Monday, June 6, 2016

Customer Service Is Not Something to Drive Around

Many business experts have stated time and again in the mainstream press that the way to stand out from the competition is to offer exceptional customer service. This is not rocket science, and those in the customer experience sector have been singing this song for years. But the reality is, most companies ignore this recommendation, and instead, listen to a crazy song where the lyrics are “Ignore the customer, treat the customer poorly, and don’t give a hoot about repeat customers.” 

Why does this reality exist when it’s so easy to train employees to provide a positive and memorable customer experience?

Last year, I received an email from an automotive company seeking my business. At the time, I was not in the market for a new car, but since I attend the Los Angeles Auto Show on an annual basis and have visited a number of car museums in the United States and Germany, I’m always eager to test-drive new vehicles – especially those with a lot of horsepower! The email promotion advertised “Date Night” with a vehicle of my choosing. Here’s what the email said:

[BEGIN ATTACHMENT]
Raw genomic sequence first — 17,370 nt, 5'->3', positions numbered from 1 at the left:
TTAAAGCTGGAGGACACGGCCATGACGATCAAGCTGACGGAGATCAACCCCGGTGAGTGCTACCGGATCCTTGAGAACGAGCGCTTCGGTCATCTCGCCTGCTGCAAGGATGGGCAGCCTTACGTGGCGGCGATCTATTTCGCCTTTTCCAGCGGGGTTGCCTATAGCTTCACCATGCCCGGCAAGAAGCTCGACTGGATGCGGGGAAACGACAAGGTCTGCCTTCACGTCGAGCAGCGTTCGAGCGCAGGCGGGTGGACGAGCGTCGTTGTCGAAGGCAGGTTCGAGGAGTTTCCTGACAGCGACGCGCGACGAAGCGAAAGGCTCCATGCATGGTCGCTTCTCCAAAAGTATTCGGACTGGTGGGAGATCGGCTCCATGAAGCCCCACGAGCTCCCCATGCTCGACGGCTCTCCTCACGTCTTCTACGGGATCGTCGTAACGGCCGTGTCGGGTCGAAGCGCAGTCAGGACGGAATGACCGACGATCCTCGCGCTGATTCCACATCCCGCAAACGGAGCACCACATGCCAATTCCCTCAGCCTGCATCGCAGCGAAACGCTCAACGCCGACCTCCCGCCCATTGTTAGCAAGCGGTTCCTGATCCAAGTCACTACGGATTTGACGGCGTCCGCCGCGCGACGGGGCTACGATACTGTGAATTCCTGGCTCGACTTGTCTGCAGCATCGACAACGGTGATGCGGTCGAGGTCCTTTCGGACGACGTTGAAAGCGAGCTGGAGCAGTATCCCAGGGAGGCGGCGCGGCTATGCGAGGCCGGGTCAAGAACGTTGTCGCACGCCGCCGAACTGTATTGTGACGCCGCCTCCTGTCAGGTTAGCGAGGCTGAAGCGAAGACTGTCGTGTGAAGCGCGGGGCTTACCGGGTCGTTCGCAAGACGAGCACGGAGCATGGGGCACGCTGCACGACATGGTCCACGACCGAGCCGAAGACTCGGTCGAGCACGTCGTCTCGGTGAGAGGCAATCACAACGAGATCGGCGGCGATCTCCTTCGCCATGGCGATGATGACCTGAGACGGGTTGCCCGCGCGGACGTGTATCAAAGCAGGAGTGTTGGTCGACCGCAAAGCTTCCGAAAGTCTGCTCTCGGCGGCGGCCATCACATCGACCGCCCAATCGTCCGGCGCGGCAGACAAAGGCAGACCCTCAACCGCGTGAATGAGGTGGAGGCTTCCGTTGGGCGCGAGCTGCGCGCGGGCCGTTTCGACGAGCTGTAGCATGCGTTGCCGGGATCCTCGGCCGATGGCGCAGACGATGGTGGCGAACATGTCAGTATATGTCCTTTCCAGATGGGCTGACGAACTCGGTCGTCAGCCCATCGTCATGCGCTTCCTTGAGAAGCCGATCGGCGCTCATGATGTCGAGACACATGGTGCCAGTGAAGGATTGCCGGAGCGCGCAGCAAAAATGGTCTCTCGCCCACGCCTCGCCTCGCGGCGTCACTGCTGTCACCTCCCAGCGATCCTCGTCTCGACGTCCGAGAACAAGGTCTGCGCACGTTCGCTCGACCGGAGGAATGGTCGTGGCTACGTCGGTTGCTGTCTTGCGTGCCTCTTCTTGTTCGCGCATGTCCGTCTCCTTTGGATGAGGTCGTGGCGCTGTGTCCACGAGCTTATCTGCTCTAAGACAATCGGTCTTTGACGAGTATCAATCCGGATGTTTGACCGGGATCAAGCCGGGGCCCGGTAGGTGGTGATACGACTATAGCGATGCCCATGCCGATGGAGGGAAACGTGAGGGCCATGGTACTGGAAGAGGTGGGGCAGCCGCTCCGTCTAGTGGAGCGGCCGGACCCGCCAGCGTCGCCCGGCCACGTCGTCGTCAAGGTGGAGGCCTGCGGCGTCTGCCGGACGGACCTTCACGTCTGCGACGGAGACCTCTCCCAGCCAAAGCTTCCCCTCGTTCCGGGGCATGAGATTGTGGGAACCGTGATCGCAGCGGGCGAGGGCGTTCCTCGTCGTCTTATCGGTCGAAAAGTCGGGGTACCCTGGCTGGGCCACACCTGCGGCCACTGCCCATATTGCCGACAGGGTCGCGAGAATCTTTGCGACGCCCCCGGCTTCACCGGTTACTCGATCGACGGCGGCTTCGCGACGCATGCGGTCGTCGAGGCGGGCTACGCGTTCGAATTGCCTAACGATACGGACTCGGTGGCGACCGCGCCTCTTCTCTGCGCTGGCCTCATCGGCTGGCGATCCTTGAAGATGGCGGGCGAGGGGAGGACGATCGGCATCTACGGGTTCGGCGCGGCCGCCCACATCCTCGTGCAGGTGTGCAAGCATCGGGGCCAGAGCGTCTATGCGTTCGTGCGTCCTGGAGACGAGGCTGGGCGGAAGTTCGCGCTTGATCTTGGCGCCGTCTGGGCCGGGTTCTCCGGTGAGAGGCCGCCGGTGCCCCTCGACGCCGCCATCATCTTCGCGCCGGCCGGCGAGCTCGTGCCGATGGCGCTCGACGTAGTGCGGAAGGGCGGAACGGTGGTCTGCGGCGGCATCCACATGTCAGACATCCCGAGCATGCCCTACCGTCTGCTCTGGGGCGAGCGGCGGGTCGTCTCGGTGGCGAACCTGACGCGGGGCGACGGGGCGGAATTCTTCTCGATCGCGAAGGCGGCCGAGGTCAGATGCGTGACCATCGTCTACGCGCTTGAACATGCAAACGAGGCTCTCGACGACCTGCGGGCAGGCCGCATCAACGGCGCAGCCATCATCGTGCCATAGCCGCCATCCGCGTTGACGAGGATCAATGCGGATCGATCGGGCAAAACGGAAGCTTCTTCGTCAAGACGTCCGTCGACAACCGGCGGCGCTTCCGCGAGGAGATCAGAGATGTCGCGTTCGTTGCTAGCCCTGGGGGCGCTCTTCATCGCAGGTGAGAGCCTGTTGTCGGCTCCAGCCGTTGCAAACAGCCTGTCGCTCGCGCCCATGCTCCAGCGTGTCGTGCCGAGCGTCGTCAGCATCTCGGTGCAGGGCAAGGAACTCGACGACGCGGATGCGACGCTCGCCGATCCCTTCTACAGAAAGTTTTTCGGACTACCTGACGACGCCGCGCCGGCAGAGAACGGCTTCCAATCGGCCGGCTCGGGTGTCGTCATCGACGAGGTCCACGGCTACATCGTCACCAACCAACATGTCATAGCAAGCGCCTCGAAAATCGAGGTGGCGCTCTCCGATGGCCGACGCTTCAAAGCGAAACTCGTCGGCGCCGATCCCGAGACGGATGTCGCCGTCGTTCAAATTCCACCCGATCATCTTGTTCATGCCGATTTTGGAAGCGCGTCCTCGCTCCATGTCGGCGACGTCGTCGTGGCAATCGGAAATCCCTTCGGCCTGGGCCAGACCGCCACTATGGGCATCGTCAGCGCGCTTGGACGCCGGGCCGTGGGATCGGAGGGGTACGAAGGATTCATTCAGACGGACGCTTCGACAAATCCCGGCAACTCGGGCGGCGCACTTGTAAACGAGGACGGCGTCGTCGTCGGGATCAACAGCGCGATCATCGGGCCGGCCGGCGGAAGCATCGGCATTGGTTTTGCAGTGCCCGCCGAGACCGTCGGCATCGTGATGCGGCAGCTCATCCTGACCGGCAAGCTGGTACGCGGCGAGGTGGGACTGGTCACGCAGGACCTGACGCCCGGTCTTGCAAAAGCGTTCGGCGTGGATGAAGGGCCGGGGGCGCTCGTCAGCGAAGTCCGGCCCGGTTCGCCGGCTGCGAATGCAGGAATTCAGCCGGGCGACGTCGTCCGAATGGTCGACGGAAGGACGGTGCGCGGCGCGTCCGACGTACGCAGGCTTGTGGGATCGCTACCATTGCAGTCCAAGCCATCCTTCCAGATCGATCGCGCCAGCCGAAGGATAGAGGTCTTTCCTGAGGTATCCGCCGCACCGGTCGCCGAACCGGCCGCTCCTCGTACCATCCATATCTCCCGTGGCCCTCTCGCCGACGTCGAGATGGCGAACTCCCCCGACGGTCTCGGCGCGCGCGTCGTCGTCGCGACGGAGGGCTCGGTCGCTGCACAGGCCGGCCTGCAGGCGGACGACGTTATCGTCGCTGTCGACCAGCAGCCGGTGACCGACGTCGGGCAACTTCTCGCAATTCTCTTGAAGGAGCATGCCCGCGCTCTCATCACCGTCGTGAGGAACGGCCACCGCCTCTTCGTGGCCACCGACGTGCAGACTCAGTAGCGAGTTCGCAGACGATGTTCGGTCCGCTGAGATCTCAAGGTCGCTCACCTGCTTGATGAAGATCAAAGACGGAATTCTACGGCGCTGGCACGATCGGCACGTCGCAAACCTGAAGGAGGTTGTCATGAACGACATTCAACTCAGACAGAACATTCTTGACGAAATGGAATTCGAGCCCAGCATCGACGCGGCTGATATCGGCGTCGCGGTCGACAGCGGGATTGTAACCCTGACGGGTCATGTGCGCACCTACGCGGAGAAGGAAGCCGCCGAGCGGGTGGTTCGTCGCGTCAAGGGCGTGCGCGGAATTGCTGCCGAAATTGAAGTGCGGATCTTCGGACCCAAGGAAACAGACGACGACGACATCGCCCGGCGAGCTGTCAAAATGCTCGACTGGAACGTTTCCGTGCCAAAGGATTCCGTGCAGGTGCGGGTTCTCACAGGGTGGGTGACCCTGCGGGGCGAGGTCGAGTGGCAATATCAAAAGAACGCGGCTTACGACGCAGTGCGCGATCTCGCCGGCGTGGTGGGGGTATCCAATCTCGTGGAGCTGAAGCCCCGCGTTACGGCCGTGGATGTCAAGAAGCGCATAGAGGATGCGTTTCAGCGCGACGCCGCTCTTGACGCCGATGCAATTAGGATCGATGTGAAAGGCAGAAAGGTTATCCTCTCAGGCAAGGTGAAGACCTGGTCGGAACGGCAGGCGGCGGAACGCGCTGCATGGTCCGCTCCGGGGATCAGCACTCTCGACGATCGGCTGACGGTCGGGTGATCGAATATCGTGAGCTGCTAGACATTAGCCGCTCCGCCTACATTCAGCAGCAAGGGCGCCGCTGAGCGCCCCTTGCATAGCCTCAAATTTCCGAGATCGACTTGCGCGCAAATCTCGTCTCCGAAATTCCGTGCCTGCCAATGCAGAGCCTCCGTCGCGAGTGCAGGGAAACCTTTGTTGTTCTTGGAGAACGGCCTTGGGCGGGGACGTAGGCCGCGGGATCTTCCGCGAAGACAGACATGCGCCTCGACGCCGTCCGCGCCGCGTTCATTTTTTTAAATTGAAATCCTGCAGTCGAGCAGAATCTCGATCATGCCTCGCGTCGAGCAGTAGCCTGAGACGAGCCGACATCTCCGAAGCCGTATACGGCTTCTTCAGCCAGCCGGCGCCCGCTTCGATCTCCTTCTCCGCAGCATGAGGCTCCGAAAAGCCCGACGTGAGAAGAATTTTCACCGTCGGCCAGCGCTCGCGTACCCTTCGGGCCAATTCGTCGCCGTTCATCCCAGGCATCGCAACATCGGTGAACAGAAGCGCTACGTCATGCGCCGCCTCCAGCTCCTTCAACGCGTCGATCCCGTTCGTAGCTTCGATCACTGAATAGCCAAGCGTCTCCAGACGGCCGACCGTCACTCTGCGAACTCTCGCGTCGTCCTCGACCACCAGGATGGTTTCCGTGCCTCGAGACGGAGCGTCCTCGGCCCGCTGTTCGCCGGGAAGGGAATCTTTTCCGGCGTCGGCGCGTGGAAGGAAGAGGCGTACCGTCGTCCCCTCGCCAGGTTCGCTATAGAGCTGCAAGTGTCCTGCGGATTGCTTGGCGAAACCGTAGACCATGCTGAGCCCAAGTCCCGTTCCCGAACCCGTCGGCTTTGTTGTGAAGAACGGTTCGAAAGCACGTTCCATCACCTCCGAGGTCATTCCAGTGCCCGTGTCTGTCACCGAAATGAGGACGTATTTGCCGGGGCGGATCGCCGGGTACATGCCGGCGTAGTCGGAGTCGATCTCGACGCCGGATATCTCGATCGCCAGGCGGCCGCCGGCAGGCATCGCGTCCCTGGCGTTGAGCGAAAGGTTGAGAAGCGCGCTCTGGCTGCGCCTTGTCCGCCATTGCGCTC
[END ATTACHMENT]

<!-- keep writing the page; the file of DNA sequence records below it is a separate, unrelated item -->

Dear Debbie,
On behalf of the Lincoln Motor Company, I would like to offer you an
opportunity to experience Lincoln through an exclusive, test-drive program,
Lincoln Date Night. Whether you’re looking for a stylish sedan or full-size
luxury SUV, this is the best way to get better acquainted with our exciting
2015 lineup. No strings, no obligation. The details are simple. Start by
choosing a vehicle from our 2015 lineup. On your scheduled Date Night,
drive away and enjoy the vehicle for a full 24 hours. Email or call to set
up your Date Night.

You may be thinking, what a great promotion. Who wouldn’t want to participate? I contacted Lincoln and after several back and forth emails, I learned that no vehicle was available in my area for any weekend. Naturally, I wanted my 24-hours to take place during a weekend, or I wouldn’t get much time to drive the vehicle. Alas, my Date Night with Lincoln never happened, but I hoped I would get another chance.